The use of motorbikes among children and adolescents is dangerous, on the rise and leading to a greater number of injuries, according to a new Cincinnati Childrens Hospital Medical Center study. In addition, the study shows that children often ride motorbikes on public roads and, most of the time, without wearing helmets, leading to significantly increased severity of injury.
The study, published in the March issue of Pediatrics, concludes that children should not operate motorbikes until they are old enough to obtain a drivers license and that mandatory helmet use should be pursued. "Motorbikes are two-wheeled vehicles, such as motorcycles and dirt bikes, and are intended for off-road use," says Wendy Pomerantz, MD, an emergency medicine physician at Cincinnati Childrens and the studys lead author. "Riding motorbikes is dangerous because the riders body is fully exposed and there is very little protection during a crash. Fast vehicles, combined with immature skeletal systems, strength, coordination and judgment of many young riders, result in increased potential for injuries."
The researchers examined data from six Ohio hospitals that admit a significant number of pediatric trauma patients. In all, 182 children under the age of 16 (the legal driving age in Ohio) were hospitalized between 1995 and 2001. Of the 85 percent of patients in which events surrounding the injury were documented, 35.5 percent rode in streets, and 53.9 did not wear helmets. One died. Those who did wear helmets sustained significantly less severe injuries.
Rutgers-led innovation could spur faster, cheaper, nano-based manufacturing
14.02.2018 | Rutgers University
New study from the University of Halle: How climate change alters plant growth
12.01.2018 | Martin-Luther-Universität Halle-Wittenberg
Quantum computers may one day solve algorithmic problems which even the biggest supercomputers today can’t manage. But how do you test a quantum computer to...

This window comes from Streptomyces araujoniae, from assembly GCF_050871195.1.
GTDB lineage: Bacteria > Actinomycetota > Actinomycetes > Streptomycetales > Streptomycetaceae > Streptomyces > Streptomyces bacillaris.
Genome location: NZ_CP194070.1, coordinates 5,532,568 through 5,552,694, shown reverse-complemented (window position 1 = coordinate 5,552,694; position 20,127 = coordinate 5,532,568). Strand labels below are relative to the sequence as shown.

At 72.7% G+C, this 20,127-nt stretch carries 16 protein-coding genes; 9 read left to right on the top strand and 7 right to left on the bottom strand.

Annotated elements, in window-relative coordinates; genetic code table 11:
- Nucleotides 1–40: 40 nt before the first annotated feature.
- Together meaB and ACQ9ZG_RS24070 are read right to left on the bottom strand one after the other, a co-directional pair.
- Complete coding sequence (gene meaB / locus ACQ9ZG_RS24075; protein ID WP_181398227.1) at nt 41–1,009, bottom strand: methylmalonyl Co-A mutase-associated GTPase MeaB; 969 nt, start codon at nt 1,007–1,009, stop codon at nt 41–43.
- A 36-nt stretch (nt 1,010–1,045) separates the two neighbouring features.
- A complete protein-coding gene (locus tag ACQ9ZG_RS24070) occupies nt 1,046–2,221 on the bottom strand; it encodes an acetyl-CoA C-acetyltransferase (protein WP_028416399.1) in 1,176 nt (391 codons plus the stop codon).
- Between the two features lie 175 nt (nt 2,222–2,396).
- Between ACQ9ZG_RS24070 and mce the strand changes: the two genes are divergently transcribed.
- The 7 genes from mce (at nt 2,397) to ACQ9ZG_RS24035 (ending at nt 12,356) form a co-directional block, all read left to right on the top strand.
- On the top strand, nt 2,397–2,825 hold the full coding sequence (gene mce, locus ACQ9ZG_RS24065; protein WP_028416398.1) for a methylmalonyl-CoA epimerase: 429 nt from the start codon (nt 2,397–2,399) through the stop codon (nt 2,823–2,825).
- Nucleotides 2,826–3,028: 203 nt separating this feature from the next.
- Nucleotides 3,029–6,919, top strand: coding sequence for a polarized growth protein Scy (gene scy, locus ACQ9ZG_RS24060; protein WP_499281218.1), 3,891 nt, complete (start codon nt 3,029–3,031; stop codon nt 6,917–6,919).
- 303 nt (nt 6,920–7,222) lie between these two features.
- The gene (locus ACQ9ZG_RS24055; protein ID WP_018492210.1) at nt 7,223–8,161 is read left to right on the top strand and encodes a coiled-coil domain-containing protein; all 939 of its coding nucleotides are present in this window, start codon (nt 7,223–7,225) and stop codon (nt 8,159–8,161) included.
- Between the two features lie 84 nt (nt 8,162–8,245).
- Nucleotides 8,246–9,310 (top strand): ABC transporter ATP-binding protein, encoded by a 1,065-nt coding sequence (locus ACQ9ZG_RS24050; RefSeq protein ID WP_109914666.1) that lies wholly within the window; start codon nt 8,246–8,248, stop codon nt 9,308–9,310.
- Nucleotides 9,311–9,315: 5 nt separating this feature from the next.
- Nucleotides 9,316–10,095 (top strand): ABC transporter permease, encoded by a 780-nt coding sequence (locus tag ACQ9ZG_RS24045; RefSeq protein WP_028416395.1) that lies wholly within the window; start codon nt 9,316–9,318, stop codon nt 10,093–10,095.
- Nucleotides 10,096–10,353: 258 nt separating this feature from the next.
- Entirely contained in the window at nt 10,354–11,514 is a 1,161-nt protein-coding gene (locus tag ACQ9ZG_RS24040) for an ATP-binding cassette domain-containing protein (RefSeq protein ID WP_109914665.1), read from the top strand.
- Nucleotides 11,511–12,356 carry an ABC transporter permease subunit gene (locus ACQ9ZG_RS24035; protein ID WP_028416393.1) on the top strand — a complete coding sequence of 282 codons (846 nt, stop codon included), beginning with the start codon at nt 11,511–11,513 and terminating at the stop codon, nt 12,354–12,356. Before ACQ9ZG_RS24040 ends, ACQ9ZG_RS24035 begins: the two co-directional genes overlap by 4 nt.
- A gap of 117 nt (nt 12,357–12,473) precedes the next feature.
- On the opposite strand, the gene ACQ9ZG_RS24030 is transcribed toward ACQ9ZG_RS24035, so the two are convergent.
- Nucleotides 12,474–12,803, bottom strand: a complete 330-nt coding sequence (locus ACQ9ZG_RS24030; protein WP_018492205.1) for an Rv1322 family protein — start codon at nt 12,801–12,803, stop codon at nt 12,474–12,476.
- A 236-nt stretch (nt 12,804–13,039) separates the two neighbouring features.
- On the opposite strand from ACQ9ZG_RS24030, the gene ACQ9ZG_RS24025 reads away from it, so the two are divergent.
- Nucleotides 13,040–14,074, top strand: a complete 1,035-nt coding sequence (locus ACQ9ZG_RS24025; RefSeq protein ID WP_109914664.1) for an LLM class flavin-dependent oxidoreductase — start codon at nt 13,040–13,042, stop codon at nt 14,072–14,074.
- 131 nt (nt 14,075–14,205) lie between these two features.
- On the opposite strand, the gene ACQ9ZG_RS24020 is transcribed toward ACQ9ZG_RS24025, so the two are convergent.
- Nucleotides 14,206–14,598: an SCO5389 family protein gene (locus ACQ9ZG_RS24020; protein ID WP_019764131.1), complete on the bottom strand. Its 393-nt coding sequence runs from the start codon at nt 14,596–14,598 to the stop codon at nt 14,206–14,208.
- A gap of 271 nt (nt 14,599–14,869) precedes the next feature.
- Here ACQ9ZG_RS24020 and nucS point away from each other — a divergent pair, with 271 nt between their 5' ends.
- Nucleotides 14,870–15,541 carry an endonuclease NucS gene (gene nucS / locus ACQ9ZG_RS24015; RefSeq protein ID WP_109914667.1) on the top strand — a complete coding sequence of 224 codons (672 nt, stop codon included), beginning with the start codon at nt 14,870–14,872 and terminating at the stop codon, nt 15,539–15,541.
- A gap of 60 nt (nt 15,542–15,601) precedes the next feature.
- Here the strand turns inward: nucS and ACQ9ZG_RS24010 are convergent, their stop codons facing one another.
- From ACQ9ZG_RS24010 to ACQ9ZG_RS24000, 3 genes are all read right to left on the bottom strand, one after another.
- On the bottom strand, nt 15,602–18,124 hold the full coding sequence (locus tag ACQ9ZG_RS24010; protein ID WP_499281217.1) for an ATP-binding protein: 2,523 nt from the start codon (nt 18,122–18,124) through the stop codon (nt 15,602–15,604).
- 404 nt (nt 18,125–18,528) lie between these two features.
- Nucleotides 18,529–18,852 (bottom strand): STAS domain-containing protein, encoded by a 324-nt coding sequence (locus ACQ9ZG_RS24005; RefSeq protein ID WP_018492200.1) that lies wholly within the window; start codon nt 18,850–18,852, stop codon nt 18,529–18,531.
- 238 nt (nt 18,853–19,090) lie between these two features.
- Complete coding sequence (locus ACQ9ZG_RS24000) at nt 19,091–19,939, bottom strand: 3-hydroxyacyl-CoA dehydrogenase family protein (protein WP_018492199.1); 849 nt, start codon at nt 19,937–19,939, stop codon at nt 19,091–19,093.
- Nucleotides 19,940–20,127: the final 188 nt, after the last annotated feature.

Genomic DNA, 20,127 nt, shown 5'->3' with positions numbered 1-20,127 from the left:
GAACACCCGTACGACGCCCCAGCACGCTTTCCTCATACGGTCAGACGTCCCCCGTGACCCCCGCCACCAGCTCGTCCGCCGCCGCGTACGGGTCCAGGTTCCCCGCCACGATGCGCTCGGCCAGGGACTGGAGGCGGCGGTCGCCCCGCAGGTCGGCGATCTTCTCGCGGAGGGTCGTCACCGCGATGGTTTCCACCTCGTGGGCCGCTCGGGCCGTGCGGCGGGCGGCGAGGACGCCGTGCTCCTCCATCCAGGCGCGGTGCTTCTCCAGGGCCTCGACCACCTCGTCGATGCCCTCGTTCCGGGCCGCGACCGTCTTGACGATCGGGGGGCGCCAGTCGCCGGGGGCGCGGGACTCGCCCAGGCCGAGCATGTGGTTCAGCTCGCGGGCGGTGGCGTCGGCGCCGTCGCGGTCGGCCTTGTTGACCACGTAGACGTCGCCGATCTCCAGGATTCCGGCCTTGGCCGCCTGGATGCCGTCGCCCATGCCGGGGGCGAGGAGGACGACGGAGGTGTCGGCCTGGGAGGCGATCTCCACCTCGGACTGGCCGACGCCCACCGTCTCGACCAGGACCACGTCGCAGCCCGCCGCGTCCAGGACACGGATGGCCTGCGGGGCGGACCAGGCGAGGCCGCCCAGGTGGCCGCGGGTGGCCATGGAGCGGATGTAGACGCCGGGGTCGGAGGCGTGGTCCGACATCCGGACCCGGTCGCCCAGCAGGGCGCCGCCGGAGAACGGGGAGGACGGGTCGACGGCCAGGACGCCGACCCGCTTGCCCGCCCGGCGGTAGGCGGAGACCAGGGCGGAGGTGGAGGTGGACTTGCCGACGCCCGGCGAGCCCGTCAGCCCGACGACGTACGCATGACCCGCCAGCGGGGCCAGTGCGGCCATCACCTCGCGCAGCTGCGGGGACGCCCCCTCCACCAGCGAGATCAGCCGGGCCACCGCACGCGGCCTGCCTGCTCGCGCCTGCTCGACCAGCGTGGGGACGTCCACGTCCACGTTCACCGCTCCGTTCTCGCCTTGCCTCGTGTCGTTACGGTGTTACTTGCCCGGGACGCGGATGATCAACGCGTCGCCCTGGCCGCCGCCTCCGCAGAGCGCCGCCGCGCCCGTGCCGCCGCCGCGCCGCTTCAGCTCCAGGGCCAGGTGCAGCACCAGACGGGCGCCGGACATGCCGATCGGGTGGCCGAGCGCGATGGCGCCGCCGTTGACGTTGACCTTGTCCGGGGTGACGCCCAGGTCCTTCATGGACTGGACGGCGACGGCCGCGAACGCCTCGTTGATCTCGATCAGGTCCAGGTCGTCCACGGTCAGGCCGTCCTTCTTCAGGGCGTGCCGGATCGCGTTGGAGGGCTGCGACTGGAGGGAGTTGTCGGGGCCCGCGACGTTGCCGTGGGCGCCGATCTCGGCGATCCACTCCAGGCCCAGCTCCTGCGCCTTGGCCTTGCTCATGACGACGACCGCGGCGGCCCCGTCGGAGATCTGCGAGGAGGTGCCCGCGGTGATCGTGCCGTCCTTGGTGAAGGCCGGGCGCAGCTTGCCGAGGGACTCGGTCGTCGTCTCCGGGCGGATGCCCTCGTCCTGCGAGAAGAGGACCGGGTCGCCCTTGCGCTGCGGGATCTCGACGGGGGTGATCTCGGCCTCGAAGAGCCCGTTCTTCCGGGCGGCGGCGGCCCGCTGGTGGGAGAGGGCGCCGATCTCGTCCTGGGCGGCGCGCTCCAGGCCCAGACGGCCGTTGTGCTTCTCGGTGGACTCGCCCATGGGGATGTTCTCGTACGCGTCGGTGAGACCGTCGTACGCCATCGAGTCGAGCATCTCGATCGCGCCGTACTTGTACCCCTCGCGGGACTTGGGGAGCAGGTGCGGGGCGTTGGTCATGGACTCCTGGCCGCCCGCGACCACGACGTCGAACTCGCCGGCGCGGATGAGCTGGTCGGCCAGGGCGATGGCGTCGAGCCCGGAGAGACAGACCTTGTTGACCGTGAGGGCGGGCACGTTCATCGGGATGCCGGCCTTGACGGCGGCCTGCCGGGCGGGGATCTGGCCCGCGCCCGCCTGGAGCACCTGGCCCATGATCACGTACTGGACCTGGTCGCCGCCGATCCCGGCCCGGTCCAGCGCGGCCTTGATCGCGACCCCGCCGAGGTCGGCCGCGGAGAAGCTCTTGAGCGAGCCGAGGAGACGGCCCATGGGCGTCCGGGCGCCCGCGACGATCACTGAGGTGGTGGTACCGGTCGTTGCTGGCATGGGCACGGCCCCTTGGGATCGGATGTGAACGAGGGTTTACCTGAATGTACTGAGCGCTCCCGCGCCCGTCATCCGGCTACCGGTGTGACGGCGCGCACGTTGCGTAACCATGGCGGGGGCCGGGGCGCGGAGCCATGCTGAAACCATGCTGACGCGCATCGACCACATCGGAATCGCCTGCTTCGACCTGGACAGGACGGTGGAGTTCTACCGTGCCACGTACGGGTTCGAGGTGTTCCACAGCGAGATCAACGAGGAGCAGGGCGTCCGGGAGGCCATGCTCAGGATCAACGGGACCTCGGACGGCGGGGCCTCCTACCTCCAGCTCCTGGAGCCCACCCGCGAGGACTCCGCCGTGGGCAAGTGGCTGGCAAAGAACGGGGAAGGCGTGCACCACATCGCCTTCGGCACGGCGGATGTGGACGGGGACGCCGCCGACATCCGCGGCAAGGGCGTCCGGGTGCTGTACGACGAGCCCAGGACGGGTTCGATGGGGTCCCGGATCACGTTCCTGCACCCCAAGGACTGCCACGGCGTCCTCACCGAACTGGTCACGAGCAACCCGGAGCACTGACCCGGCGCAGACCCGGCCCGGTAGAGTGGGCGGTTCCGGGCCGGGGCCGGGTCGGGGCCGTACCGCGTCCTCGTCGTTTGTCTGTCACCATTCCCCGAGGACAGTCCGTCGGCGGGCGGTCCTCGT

For the first time, a team of researchers at the Max-Planck Institute (MPI) for Polymer Research in Mainz, Germany, has succeeded in making an integrated circuit (IC) from just a monolayer of a semiconducting polymer via a bottom-up, self-assembly approach.
In the self-assembly process, the semiconducting polymer arranges itself into an ordered monolayer in a transistor. The transistors are binary switches used...
Breakthrough provides a new concept of the design of molecular motors, sensors and electricity generators at nanoscale
Researchers from the Institute of Organic Chemistry and Biochemistry of the CAS (IOCB Prague), Institute of Physics of the CAS (IP CAS) and Palacký University...
For photographers and scientists, lenses are lifesavers. They reflect and refract light, making possible the imaging systems that drive discovery through the microscope and preserve history through cameras.
But today's glass-based lenses are bulky and resist miniaturization. Next-generation technologies, such as ultrathin cameras or tiny microscopes, require...
Scientists from the University of Zurich have succeeded for the first time in tracking individual stem cells and their neuronal progeny over months within the intact adult brain. This study sheds light on how new neurons are produced throughout life.
The generation of new nerve cells was once thought to taper off at the end of embryonic development. However, recent research has shown that the adult brain...
15.02.2018 | Event News
13.02.2018 | Event News
12.02.2018 | Event News
22.02.2018 | Life Sciences
22.02.2018 | Physics and Astronomy
22.02.2018 | Earth Sciences